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    Volume 21, Issue 1 (January 1976)

    Child Abuse Laws: Past, Present, and Future

    (Received 21 February 1975; accepted 16 May 1975)

    Published Online: 1976


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    In 1970, a five-month-old baby was admitted to a California hospital. The X-rays showed that his skull was fractured from ear to ear. His mother explained that the baby had fallen off a bed. The child was returned to the mother three days later. Twice within the next four weeks further medical treatment was required for injuries which included whip welts on the back, puncture wounds in the neck, and burned fingertips. The last time he was brought in he had strangulation marks and no respiration. Spontaneous respiration was restored but the baby suffered extensive brain damage. As a result, this small child will be confined in a home for the mentally retarded for the rest of his life. Time reported that The mother's boyfriend was convicted of child beating and sentenced to from one to ten years in prison (the mother.., was not charged ...). Meanwhile, the child's father brought a $5,000,000 suit against four doctors, for failing to report the attacks, and against the city and police chief ... for failing to investigate when another doctor did make charges.[1]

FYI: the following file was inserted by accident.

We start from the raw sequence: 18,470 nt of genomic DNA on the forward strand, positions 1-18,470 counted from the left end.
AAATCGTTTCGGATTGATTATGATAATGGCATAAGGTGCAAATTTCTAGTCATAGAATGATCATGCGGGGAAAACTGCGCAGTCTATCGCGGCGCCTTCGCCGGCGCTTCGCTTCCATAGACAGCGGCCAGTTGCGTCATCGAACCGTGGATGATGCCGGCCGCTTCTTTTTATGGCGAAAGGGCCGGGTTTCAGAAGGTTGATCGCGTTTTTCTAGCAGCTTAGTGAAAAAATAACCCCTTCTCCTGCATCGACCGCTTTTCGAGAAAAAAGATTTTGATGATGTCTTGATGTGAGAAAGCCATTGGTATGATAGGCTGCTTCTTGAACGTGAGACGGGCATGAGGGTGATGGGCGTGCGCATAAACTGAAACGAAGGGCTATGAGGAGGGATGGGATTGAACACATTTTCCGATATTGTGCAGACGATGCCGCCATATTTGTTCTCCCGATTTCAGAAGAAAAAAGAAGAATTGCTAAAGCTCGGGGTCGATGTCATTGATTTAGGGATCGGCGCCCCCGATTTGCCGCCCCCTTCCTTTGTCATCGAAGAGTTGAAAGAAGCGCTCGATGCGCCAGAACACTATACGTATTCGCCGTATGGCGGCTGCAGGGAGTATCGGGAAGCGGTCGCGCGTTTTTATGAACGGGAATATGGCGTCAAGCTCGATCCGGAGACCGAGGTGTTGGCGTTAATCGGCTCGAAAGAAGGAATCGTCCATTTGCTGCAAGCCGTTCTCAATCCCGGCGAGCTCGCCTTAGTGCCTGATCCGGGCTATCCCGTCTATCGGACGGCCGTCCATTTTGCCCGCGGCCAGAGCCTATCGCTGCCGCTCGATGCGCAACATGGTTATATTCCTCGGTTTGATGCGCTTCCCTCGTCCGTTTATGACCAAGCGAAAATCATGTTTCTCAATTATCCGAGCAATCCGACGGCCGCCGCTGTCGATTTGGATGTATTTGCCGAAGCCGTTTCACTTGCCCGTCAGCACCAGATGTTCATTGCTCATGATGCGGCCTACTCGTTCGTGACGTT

Author Information:

    Wilcox, DP
    Assistant director, Office of the General Counsel, American Medical Association, Chicago, Ill.

    Stock #: JFS10339J


    DOI: 10.1520/JFS10339J

    Title Child Abuse Laws: Past, Present, and Future
    Symposium ,
    Committee E30